This generalization of Asian men in the movie industry is one example of how the standards of desirability are prone to change. Because white actors largely portray protagonists of movies, the standard of desirability is that of the white actor—usually tall or exuding the aura of strength and success. In most likelihood, if an Asian actor were to portray the protagonist in the same way that a white actor does, the standard of desirability would then shift to that of the Asian actor’s qualities. Aside from desirability, It seems that mass media has been increasing its influence on society’s perception of beauty. Due to these inferences frequently imposed on society, it is safe to say that mass media is gradually creating a culture of misperception. What was once originally created to promote consumerism is now causing society to be consumed by the messages themselves. This is apparent in industries such as fashion/clothing where the models themselves are put in higher focus than the actual clothing or product being advertised—making it obvious that the definition of beauty is reliant on what is being advertised by mass culture at the present time. A prime example of this “phenomenon” would be the evolution of women modeling for the infamous “Victoria’s Secret”. As risqué as the company and its marketing strategies may be, the models have gone from the Marilyn Monroe hourglass figure to the stick-thin, lankier figure. In direct correlation to these physical trends, women’s bodies have evolved parallel to those portrayed by prominent women of the time—thus the “perfect” body idealized by the “perfect” woman impacts the standard of beauty and determines what is desirable.
In terms of body image, Hollywood as well as mass media portrays a very specific image of beauty and desirability. This makes it common for society to view itself as undesirable or simply not beautiful. Through personal experience I was introduced to the repercussions that stemmed from negative perceptions of Asians. In terms of Asian women, it is common that we are stereotyped in the movie industry as readily available to the white protagonist male actor as well as extremely exotic and submissive. These influences constructed the ideal in many people that Asian women are subservient and compliant. Throughout all of middle school, despite our young age, it became evident that many boys would seek after Asian girls with the preconceived notion that these Asian girls would submit to their every will. This was a common day-to-day event that I personally experienced countless times throughout my schooling experience. Not only did this cause me to despise the movie industry but it completely extinguished any ethnic pride that I had at one time felt.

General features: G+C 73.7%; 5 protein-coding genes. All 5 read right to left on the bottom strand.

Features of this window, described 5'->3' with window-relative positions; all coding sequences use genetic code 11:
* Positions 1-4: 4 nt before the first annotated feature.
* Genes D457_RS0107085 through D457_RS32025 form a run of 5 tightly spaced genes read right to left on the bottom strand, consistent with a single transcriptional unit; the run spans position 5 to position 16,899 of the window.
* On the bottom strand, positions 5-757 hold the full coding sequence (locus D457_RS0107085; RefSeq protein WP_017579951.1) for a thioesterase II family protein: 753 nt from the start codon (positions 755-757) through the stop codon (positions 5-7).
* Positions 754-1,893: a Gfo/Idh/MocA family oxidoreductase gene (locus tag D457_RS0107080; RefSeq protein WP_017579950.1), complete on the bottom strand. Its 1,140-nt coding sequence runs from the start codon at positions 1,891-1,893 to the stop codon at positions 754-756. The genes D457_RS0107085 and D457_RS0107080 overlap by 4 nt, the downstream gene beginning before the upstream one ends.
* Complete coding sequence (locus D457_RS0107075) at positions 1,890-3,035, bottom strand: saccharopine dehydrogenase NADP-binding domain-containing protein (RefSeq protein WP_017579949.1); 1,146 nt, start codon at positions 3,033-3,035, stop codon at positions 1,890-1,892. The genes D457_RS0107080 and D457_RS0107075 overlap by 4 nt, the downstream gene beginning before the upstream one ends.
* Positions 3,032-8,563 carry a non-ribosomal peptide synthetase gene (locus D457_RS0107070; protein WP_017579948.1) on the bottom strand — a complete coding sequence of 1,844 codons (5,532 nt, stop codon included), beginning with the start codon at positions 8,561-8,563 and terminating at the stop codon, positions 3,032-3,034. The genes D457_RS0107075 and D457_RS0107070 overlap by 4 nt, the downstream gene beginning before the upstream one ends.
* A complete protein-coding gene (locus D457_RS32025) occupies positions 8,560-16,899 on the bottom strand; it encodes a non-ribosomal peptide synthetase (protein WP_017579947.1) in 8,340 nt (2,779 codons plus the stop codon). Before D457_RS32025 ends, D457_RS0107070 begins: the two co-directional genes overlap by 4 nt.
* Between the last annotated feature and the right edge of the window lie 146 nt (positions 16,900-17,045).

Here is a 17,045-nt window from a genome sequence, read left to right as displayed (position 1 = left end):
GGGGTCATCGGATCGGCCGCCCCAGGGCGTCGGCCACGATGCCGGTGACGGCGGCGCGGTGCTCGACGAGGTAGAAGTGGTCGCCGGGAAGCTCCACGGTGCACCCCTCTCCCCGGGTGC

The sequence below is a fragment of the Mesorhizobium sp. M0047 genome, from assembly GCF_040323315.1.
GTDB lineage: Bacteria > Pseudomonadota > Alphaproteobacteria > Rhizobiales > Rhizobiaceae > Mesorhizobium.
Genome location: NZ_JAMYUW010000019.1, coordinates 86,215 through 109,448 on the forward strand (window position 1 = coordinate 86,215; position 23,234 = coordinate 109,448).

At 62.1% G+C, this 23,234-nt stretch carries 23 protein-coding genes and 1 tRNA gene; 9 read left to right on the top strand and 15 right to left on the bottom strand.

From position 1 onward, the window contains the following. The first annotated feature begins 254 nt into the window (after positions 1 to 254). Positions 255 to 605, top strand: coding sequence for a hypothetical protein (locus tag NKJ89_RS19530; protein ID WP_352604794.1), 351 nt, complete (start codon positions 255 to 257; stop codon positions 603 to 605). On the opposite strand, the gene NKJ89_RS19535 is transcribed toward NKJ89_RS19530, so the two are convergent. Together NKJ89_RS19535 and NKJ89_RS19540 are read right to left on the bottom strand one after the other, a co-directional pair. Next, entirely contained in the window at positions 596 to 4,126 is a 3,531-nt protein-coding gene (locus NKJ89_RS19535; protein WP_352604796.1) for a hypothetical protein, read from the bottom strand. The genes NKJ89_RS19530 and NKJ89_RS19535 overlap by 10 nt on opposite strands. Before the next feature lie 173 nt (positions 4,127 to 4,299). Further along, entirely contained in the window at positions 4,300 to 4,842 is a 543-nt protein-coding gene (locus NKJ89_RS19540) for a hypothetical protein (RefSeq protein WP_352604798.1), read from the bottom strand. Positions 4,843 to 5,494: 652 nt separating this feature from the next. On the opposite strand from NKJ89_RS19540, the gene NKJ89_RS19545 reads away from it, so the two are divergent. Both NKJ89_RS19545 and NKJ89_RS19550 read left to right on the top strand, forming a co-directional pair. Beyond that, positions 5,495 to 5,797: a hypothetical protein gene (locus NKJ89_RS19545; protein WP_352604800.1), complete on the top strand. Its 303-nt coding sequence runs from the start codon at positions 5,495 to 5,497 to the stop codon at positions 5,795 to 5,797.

Mass media is unfair and deceitful in many of the things that it promotes. Time and time again, stereotypes are imposed and false images are advocated – transforming many standards in terms of beauty, desirability, and body image. Bombarded with countless media images, far too many American girls are aspiring to be “model thin” and viewing these female models and actresses as “beautiful” according to modern American standards of beauty. These images we are fed by mass culture affect our understanding of what is beautiful and desirable in countless ways. Not only have we adjusted our standards of beauty to those marketed by the media, but we have begun to consume these standards as our own.